6 There may also be harm to NHS Highland as a result of e.g. fraudulent activity, loss of confidential information or other incidents which have an impact on NHS Highland s objectives. 4.5 Serious Untoward Incident A serious untoward incident (SUI) can be broadly described as when an accident or incident involving a patient, member of staff, visitor on NHS property, contractor or other person to whom the organisation owes a duty of care, occurs causing significant loss or damage, serious injury or unexpected death. It includes situations where: Serious damage occurs to NHS property e.g. through fire, criminal activity, etc. A major health risk occurs, e.g. outbreak of notifiable diseases, such as blood borne viruses (Hepatitis B&C etc) or radiation incidents Unexpected death of a child, adult or elderly person Serious drug dispensing or administration errors Systematic screening errors or consistently poor diagnostic performance Major outbreaks of infection Major clinical errors Failures in engineering infrastructure putting patients, staff or visitors at risk (for example electricity, medical gases) Large scale theft or fraud Where litigation is expected A number of service users or staff are affected That attracts adverse media attention or has other ramifications for the Board that may be disproportionate to the actual nature of the incident itself. A serious threat to the health of the community, disruption to the health service, or causes significant public concern. Suicide/attempted suicide. 4.6 Person in Charge Person in charge is defined as the most senior person responsible for the area or work activity at the time of the incident. This may not necessarily be the permanent manager of the ward or department. 4.7 Department Manager Department Manager is defined as the person who is permanently responsible for the area or work activity within which the incident took place. This includes Charge Nurse, Supervisor, Head of Department, Nurse in Charge, Estates Manager or other responsible person and should be interpreted in context of the incident. 4.8 Root Cause Analysis (RCA) Is a quality improvement tool used to help determine the contributory factors or root causes that led to (or nearly resulted in) an unwanted event. The process of undertaking an RCA enables a structured approach to investigating incidents, which supports analysis of effective solutions to problems. It involves all levels of staff in identifying causes and solutions, promoting a positive attitude to the management of incidents and moving towards a fair and learning culture. 4.9 DATIX DATIX is NHS Highland s Risk Management system. All incidents and near misses should Page: 6 of 56 Date of Review: November 2011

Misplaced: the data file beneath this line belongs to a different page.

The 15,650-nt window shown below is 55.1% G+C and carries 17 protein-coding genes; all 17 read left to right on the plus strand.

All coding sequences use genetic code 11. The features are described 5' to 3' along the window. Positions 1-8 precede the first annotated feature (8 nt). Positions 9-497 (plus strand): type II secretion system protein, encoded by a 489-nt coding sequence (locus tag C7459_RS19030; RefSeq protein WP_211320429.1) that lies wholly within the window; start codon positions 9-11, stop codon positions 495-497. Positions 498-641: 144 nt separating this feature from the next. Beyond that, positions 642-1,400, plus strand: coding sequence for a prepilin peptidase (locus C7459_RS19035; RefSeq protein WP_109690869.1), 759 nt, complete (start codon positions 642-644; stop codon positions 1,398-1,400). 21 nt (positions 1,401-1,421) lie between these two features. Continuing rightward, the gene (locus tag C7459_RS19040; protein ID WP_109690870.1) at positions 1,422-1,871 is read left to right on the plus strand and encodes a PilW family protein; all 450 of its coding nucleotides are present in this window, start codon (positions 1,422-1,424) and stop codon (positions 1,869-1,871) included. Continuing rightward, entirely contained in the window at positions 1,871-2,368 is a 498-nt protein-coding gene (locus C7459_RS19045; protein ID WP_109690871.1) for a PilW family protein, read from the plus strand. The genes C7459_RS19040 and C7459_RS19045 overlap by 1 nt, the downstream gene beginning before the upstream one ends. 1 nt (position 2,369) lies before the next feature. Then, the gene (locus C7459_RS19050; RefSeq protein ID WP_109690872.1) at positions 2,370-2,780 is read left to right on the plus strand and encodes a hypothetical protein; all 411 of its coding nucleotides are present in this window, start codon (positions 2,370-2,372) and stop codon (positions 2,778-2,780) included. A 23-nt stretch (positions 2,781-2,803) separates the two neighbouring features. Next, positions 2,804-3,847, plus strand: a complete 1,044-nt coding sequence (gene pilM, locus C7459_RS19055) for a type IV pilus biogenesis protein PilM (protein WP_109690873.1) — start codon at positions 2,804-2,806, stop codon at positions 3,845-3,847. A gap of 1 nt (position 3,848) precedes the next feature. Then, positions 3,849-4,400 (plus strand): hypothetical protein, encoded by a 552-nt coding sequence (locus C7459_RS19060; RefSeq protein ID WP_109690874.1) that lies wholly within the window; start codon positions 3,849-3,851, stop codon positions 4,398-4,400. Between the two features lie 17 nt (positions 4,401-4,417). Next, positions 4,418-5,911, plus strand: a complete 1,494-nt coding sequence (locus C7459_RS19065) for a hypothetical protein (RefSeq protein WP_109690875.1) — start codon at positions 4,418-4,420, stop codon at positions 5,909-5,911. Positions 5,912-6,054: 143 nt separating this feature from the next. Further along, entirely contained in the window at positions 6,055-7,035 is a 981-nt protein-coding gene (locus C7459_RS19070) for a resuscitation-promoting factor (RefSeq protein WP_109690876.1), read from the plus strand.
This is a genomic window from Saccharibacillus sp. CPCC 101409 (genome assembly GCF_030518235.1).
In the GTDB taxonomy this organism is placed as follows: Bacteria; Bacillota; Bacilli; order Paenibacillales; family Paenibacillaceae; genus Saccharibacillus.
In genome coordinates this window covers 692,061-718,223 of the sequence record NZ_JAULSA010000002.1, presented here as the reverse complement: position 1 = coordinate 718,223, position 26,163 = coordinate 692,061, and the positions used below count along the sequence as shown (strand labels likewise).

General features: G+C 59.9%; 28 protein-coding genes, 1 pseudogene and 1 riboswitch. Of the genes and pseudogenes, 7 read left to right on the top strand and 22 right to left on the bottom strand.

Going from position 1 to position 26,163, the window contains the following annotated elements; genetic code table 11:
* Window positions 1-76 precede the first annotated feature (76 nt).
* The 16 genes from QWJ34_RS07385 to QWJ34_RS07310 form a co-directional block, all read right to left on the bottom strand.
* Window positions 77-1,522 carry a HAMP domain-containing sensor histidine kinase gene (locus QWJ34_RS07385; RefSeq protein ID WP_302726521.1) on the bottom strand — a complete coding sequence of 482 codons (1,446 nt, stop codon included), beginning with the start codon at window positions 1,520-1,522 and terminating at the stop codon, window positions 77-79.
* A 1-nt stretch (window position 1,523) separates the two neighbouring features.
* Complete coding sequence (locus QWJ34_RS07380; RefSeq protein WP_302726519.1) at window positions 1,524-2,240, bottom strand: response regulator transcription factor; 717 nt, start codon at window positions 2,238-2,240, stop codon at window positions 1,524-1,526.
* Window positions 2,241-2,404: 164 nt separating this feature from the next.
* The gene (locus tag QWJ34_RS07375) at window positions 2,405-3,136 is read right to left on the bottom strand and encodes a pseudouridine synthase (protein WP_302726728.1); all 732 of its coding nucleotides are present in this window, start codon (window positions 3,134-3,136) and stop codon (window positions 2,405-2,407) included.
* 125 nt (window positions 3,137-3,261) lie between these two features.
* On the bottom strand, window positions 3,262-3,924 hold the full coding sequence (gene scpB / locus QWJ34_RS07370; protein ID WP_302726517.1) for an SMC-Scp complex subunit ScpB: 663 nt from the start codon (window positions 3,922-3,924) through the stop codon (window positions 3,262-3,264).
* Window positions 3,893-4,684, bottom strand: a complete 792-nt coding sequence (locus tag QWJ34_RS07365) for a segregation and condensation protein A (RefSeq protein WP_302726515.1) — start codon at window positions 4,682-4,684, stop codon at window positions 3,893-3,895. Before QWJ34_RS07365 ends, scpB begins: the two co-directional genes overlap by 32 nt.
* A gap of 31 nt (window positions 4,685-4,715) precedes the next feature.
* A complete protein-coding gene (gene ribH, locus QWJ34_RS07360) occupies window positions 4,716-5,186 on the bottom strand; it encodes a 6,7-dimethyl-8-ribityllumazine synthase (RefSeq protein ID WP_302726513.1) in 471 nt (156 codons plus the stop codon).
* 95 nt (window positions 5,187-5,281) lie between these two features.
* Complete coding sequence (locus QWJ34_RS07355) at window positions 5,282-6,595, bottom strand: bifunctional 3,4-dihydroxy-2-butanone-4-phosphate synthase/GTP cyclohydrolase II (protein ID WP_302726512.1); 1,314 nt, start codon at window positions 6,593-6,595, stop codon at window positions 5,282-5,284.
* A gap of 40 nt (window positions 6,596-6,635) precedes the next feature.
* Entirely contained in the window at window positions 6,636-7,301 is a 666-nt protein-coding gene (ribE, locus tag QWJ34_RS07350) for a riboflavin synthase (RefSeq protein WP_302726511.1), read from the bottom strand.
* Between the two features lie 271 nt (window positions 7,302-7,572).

7 be reported directly into the DATIXweb Incidents module which is accessible through NHS Highland s intranet DIF1 This is DATIX Incident Form 1 which can be accessed by any member of staff with access to a computer with NHS Highland s intranet and is found under Non-Clinical Applications. Datix Internet Site. Anyone can report an incident by completing this form and then selecting a manager to submit the incident to DIF2 This is DATIX Incident Form 2 which can only be accessed by managers and their deputies. A username and password is required to access this form. The DIF2 allows managers to review the information submitted by the person reporting the incident on the DIF1. The manager or deputy can then grade the incident and record details of any relevant investigation Handler Handler is the term used to identify the person responsible for completing the DIF2 on the DATIXweb Incidents Module. The Handler is decided by the person reporting the incident this is the manager to whom they submitted the form. 5. ROLES AND RESPONSIBILITIES 5.1 All staff have a responsibility to: Take care of their own safety and that of others including patients, clients, colleagues, volunteers, contractors or visitors; Eliminate unlawful discrimination and unlawful harassment, promote equality of opportunity and promote good relations between different population groups; Report any incident or near miss to their manager or other responsible person; Complete a DIF1 Form and submit this to the appropriate manager as soon as is practical to do so after the incident has been dealt with, and no later than 24 hours after the incident; Raise / discuss any concerns they may have with a senior member of staff. 5.2 Managers have a responsibility to: Identify and escalate RIDDOR Reportable Incidents to the Health and Safety Team as soon as possible after the incident and within 5 Days to ensure timely reporting to the HSE. Ensure that, as a first priority, any person affected by an incident receives appropriate first aid or medical treatment. The manager must also ensure that action is taken to prevent further danger to others. Equipment involved in the incident must be made safe, removed from use and retained for inspection. Where possible, the surrounding area of the event should be isolated, pending any necessary analysis; Ensure that reporting procedures are complied with in the event of any incident affecting any patients, clients, members of staff, volunteers, contractors, visitors or premises for which they are responsible, including the completion of an initial action plan; Including Page: 7 of 56 Date of Review: November 2011